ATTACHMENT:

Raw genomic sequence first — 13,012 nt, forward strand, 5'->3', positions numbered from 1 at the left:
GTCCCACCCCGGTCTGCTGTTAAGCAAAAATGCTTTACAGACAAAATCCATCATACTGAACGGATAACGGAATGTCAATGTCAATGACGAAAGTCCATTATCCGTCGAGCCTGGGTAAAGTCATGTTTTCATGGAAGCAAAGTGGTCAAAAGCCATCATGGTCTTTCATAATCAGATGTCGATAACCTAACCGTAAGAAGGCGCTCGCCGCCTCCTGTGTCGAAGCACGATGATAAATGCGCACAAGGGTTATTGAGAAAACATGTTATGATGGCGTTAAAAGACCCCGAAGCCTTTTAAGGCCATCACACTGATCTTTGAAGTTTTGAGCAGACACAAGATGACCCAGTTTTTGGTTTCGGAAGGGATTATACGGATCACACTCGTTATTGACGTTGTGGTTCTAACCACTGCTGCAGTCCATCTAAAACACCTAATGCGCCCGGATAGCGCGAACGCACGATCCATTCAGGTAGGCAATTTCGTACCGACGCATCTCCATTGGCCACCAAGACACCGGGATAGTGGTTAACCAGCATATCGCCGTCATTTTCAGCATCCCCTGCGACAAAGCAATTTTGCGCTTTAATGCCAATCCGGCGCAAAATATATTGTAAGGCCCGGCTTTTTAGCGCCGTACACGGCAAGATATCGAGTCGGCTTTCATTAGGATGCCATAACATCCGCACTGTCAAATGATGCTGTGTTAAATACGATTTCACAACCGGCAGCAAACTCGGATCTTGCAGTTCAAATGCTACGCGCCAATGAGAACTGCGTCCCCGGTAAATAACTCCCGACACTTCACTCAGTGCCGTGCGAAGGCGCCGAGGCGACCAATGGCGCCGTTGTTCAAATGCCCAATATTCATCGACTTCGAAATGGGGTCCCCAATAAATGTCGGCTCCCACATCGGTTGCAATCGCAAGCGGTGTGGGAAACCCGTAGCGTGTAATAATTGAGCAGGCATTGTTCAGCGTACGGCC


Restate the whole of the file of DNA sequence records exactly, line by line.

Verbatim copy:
Raw genomic sequence first — 13,012 nt, forward strand, 5'->3', positions numbered from 1 at the left:
GTCCCACCCCGGTCTGCTGTTAAGCAAAAATGCTTTACAGACAAAATCCATCATACTGAACGGATAACGGAATGTCAATGTCAATGACGAAAGTCCATTATCCGTCGAGCCTGGGTAAAGTCATGTTTTCATGGAAGCAAAGTGGTCAAAAGCCATCATGGTCTTTCATAATCAGATGTCGATAACCTAACCGTAAGAAGGCGCTCGCCGCCTCCTGTGTCGAAGCACGATGATAAATGCGCACAAGGGTTATTGAGAAAACATGTTATGATGGCGTTAAAAGACCCCGAAGCCTTTTAAGGCCATCACACTGATCTTTGAAGTTTTGAGCAGACACAAGATGACCCAGTTTTTGGTTTCGGAAGGGATTATACGGATCACACTCGTTATTGACGTTGTGGTTCTAACCACTGCTGCAGTCCATCTAAAACACCTAATGCGCCCGGATAGCGCGAACGCACGATCCATTCAGGTAGGCAATTTCGTACCGACGCATCTCCATTGGCCACCAAGACACCGGGATAGTGGTTAACCAGCATATCGCCGTCATTTTCAGCATCCCCTGCGACAAAGCAATTTTGCGCTTTAATGCCAATCCGGCGCAAAATATATTGTAAGGCCCGGCTTTTTAGCGCCGTACACGGCAAGATATCGAGTCGGCTTTCATTAGGATGCCATAACATCCGCACTGTCAAATGATGCTGTGTTAAATACGATTTCACAACCGGCAGCAAACTCGGATCTTGCAGTTCAAATGCTACGCGCCAATGAGAACTGCGTCCCCGGTAAATAACTCCCGACACTTCACTCAGTGCCGTGCGAAGGCGCCGAGGCGACCAATGGCGCCGTTGTTCAAATGCCCAATATTCATCGACTTCGAAATGGGGTCCCCAATAAATGTCGGCTCCCACATCGGTTGCAATCGCAAGCGGTGTGGGAAACCCGTAGCGTGTAATAATTGAGCAGGCATTGTTCAGCGTACGGCC